Rosa Stefansdottir (RS): Yes, definetely. I think that if you have good photographer, he or she will bring some interesting view for himself or herself, what they see. And if the designer and the photographer work together it can be very interesting. What I found out is that a fashion photography is not just taking a picture of pretty clothing, it’s really capturing something and this is why I came to photography in the first place, because I wanted to be a news photographer, to capture a moment. But the same thing is possible with fashion photography, I think if everything comes together, you can really see your products in a good light.
We were talking about bringing emotions to our work, what is your approach, how this can be done, to bring emotions in fashion photography? So that photo is not only a photo of pretty girl in a nice dress but there is meaning behind it.
RS: I think interaction for one. And one, two and three. I always think about the model, talk. Because I’ve been in the position of the model and not knowing what to do and it shows on the photograph if the model is uncomfortable. If a photoshoot is fun for the both of you, for all the people around, it usually is a better photo.
This project consisted from a lot of craftship and also a lot of creativity. Stereotypically, art and craft are somehow divided, craft brings to mind detailed, precise work and art is viewed as a more of a creative chaos, genius of subconciusness. What are your thoughts about it? Is art and craft two different concepts?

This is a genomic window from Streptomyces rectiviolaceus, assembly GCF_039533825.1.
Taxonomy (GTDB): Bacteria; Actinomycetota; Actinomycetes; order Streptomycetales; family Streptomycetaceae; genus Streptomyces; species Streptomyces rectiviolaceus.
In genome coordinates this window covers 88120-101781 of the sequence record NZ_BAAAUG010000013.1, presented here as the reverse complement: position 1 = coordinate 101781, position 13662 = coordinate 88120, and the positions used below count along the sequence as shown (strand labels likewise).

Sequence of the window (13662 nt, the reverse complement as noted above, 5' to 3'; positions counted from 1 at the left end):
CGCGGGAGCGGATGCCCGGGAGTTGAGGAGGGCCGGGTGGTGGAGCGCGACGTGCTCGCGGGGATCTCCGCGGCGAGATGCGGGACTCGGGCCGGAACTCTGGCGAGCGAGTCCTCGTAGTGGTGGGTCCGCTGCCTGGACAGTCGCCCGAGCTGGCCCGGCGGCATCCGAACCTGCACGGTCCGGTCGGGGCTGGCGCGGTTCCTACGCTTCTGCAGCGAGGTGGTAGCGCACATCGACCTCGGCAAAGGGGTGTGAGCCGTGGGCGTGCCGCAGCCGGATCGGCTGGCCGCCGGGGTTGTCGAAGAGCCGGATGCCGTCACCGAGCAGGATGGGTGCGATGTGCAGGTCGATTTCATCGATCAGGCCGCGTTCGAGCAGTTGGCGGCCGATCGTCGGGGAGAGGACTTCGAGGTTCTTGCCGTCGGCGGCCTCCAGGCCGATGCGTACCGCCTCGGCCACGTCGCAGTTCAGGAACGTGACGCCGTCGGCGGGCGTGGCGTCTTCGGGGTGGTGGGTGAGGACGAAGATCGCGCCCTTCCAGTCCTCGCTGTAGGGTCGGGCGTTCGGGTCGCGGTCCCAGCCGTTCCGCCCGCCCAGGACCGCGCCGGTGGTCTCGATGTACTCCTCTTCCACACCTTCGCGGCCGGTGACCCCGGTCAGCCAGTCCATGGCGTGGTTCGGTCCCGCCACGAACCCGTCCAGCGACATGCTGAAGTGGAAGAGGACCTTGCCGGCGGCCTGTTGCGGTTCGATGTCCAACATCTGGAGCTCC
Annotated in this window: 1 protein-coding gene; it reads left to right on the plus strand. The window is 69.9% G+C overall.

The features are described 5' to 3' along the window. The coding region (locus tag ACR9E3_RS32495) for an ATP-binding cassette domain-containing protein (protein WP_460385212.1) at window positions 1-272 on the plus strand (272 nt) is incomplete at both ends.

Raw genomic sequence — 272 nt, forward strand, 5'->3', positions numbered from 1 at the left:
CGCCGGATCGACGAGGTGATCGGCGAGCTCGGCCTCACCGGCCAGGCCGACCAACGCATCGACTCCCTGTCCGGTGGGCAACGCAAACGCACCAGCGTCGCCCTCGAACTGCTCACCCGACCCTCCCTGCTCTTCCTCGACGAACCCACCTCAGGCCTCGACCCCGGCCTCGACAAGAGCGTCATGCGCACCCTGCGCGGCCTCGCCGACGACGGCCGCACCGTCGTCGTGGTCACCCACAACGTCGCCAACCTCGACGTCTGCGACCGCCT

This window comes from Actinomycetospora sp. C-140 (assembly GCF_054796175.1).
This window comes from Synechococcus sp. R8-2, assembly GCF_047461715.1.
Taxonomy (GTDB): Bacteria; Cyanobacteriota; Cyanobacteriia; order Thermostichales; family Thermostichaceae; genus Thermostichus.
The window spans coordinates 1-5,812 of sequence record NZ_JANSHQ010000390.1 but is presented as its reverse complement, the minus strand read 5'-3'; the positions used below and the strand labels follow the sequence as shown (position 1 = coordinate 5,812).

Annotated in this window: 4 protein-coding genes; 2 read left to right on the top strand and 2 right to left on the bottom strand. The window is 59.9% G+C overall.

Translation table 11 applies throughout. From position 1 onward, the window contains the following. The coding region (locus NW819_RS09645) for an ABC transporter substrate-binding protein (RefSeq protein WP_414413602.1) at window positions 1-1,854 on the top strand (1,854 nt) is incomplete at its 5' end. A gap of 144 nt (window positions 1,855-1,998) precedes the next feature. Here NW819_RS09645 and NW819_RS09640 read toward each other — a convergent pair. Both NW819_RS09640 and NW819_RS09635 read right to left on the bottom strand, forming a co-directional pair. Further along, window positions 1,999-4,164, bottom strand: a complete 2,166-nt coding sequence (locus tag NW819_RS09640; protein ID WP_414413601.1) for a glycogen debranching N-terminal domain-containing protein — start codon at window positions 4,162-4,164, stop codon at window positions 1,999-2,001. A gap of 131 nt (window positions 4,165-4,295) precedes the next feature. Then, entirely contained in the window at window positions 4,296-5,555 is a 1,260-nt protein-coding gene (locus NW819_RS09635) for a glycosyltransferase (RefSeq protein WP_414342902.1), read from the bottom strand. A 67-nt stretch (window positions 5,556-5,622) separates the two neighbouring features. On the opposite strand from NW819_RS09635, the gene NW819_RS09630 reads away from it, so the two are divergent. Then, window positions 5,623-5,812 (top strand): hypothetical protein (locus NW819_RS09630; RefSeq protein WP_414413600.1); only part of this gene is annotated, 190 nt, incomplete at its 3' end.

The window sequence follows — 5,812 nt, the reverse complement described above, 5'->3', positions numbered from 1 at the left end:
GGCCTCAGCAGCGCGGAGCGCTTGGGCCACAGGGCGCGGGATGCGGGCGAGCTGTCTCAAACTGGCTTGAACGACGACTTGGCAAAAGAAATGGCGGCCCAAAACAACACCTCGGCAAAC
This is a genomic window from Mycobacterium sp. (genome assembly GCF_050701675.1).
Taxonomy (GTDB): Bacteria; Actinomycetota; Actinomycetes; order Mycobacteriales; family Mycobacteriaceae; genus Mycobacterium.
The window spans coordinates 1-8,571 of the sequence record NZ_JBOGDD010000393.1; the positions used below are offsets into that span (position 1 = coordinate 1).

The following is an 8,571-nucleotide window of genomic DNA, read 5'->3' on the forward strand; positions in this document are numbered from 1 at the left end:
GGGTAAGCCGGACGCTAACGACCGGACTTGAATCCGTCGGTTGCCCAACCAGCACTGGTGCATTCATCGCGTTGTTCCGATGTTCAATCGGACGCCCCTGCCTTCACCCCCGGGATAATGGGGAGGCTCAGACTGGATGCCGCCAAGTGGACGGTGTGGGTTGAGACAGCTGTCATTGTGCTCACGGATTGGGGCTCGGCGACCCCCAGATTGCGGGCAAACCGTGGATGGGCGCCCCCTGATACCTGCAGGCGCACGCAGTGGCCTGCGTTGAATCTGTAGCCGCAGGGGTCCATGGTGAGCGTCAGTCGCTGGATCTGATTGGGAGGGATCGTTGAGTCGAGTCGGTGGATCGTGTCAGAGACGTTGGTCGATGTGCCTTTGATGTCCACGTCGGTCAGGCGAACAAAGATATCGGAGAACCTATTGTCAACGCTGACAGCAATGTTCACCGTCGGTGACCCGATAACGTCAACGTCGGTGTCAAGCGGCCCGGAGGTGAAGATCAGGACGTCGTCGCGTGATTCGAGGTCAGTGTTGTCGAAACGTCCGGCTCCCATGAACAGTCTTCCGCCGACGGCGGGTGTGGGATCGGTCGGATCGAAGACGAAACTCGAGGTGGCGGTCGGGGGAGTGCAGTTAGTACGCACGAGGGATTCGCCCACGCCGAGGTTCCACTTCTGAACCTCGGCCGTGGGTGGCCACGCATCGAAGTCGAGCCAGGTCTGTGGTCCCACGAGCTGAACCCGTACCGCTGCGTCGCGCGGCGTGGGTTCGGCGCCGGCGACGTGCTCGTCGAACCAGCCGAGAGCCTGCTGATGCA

MB: If it would be compared to having a dreamer and a realist, where a craftsman is a realist and artist is a dreamer and somehow working together then can create really wholesome energy, in a yin and yang kind of way. Craftsmanship can also be artistic for sure, regardless of the fact that it has a lot of manual labour, details and precision but at the same time, with a wild mind can make something that can be completely out of the box.
AK: I think it is totally possible for artist and craftman to go in each other territory and share the experience. For example I’ve been in MOCAK recently and there are pieces… I don’t remeber the name exactly but there is a female artist that uses embroidies, this very traditional craft to send some artistic message about free spirit and things like that. But she used very traditional method to show how craft and art can go hand in hand to reach the ultimate goal, so to speak. It shows that a medium is not so important, it’s the message that is important.